Expensive Abz: “This is another dangerous one. Big up [UK producer] Levi Lennox, he’s hard. It’s a little different, but whenever we get in with producers they know, ‘All right, it’s NSG, I need to come up with some new sounds and something a little bit different for them,’ and it was the same case with Levi. The guy’s just crazy, man. We got a goods few records done with him, but again this one made the most sense for the project.”
dRuNk gUiTaR Mxjib: “You need to know that we were drunk when we made this, and you’re gonna feel this when you’re in the club drunk too.” Abz: “The night we recorded this we were coming from a 187 Mob party and we had a session with Legendury Beatz afterwards. We got there—everyone was drunk, and it was one of the first songs we made. We heard the beat and everyone went in individually laying down melodies. It was so hard, man.” OGD: “That was also the same day we shot the video for ‘Trust Issues’. We just finished shooting that earlier on, so overall it was a crazy day.”
Jorja OGD: “This might be the oldest song on the project. It’s from about three years back, too. It’s like a ballad but it also has a Caribbean influence on it too.” Abz: “We’ve been waiting for a while to drop this. Obviously because of the title people might think it’s dedicated to Jorja Smith, I mean, you can think that! Truth be told, the guys—like a lot of the mandem around the world—think she’s beautiful. But shout out to Jorja and all the Jorjas worldwide.”
Samba Abz: “This was another fun session. We don’t really have a set way of recording our music: We run the beat and anyone with an idea can just go straight in. And then normally while we're listening back we rearrange, sometimes we'll even leave it as it is because that's the organic vibes we like.” Mxjib: “This one’s jumpy! It’s just that feeling like we’ve had the chemistry on point in the group and it’s been like that since day one.”
Grandad Mxjib: “This is us letting everyone know there’s a few fathers out there, but we’re the grandads in this ting.” Abz: “If you look at the sounds in the game now, it’s clear we’re the grandads. We’re just here to inspire really and leave our legacy. When you hear a certain sound, you instantly think of NSG, and so when people take onto that and make it into their own, it's like our job's done and we've inspired.”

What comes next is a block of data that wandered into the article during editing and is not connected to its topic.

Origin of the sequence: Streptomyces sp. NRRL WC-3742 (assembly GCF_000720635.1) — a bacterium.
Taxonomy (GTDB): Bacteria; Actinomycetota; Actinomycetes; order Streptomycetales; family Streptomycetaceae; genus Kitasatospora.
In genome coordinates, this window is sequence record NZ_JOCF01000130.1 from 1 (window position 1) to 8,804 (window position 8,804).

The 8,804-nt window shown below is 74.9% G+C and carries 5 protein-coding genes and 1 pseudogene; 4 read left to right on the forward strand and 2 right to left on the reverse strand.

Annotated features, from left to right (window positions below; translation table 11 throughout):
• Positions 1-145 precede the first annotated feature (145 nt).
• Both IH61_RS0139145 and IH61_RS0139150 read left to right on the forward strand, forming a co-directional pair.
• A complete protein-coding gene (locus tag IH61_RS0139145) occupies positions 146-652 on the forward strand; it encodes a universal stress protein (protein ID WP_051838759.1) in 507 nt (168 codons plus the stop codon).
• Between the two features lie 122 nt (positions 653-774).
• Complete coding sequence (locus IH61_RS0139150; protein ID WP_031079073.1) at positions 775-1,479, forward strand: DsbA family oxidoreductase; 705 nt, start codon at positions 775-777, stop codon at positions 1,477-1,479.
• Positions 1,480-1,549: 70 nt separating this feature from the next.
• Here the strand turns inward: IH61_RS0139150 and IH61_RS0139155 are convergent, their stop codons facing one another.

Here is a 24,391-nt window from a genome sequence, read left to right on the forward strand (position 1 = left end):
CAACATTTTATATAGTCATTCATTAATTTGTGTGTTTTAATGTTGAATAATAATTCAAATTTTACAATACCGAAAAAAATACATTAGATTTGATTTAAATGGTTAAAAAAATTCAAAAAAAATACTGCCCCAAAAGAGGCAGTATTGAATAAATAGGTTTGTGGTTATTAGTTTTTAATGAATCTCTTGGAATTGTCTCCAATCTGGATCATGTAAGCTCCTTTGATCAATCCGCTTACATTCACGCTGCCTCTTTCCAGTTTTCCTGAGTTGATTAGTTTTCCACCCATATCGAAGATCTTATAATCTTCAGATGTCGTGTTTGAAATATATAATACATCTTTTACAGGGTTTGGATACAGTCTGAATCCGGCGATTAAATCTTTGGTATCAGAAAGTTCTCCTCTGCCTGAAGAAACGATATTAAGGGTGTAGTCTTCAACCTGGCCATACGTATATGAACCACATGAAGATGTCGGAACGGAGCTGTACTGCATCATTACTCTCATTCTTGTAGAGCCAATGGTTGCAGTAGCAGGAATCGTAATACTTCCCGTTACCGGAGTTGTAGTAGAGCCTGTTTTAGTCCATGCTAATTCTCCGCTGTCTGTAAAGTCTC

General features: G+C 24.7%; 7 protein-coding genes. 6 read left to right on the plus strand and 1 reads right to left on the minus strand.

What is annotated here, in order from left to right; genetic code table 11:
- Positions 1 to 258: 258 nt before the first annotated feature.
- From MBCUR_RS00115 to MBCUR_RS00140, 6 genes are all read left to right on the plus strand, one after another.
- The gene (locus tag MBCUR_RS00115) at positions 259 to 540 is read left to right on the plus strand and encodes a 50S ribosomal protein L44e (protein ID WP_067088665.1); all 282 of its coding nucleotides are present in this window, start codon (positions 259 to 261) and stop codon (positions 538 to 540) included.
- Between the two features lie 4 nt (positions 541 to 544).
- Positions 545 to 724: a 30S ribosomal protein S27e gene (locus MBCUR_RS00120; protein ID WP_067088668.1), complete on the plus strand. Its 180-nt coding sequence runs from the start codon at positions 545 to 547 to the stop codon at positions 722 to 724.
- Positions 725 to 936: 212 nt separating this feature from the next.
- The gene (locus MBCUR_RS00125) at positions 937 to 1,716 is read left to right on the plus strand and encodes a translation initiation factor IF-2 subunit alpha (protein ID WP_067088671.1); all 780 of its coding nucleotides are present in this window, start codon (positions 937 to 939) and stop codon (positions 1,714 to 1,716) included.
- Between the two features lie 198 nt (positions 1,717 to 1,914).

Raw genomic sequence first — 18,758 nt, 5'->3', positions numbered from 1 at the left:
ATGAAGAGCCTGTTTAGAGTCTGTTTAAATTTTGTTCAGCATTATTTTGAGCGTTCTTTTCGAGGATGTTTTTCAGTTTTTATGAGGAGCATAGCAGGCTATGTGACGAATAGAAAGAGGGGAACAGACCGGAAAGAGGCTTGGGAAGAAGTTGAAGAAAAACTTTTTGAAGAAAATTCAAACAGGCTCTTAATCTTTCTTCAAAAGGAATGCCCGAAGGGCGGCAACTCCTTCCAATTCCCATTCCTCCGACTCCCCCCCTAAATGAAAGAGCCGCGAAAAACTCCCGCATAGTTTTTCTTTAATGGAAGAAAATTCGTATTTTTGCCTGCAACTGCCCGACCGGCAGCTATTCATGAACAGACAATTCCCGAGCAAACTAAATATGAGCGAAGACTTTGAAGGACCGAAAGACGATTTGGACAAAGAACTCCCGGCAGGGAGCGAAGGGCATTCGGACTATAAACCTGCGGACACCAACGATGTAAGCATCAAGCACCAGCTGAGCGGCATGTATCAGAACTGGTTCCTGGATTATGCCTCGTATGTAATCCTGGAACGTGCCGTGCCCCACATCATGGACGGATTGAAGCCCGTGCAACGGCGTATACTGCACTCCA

Ourself Abz: “We all know the trials and tribulations we went through to get here, and this is a celebration of us building our foundations independently. We can be proud of what we’ve done so far. It’s good to celebrate. I think it sunk in way more performing this back home in Ghana. It just felt right. If I could give anyone advice, it would be to just understand that eventually there will be people interested in what you're doing because it's unique, it's you, and you won't be doing what everyone else is doing.”
Roots Abz: “If you look at it closely, ‘Roots’ is basically the outro before getting into everything you’ve heard before. From what OGD is saying on the hook about being ‘born to be a winner', that’s something we’ve always been told since we were really young by our parents and our family members, and we’re just talking about the things we have a true passion for. Just keeping it to our roots.” Mxjib: “The message here is ‘don’t conform’ and ‘be who you wanna be’.”
Trust Issues Abz: “Around the same time we recorded ‘dRuNk gUiTaR’ we laid this one too. That was a while back. A year or so maybe. It's an NSG sound, but a different kind of sound. When we performed back home they understood us—it's almost like they feel us more because they get it, you know? We drop bits of Nigerian and Ghanaian lingo in the tracks, but we don't force it, that all happens naturally anyway when we’re communicating with each other in our day-to-day lives. It's not something we plan to do to connect with Africans or anything like that. We don't have to, we already do so on a daily basis.”
OT Bop OGD: “We knew this one was gonna be a monster before we released it because of the reaction we got from everyone we played it to. Plus it went viral before it came out. Everyone wanted this song before it came out. It trended twice on Twitter before it was released, so we knew, for sure, it was a monster before it dropped.”
Options (feat. Tion Wayne) Mxjib: “The first day Tion came out of prison, we had a meeting with our lawyer and we saw him there at the office. It was literally a couple of hours after he came out and he told us he was down to link up and make a banger, and we left it at that.” Abz: “We were all relatively known to each other from back in the day when we doing Afrobeats and Tion was dropping verses for the Afrobeats guys too. We were all in that uni scene together. So it was on the Hardy [Caprio] tour where he first played us back his verse and we all went crazy on the tour bus. We knew the song was gonna do something. Again, just from people’s reactions, it was so different. We shot some of the video at Hardy’s show in Kentish Town and they were all going nuts. We played just a snippet and we instantly knew that this one was special. We dropped ‘Options’ in November, and then around December and January, the holiday period, we had families doing the ‘Options’ dance. We had mums and aunties, from all over the world. Loads of videos going round and getting the numbers. It was sensational times.”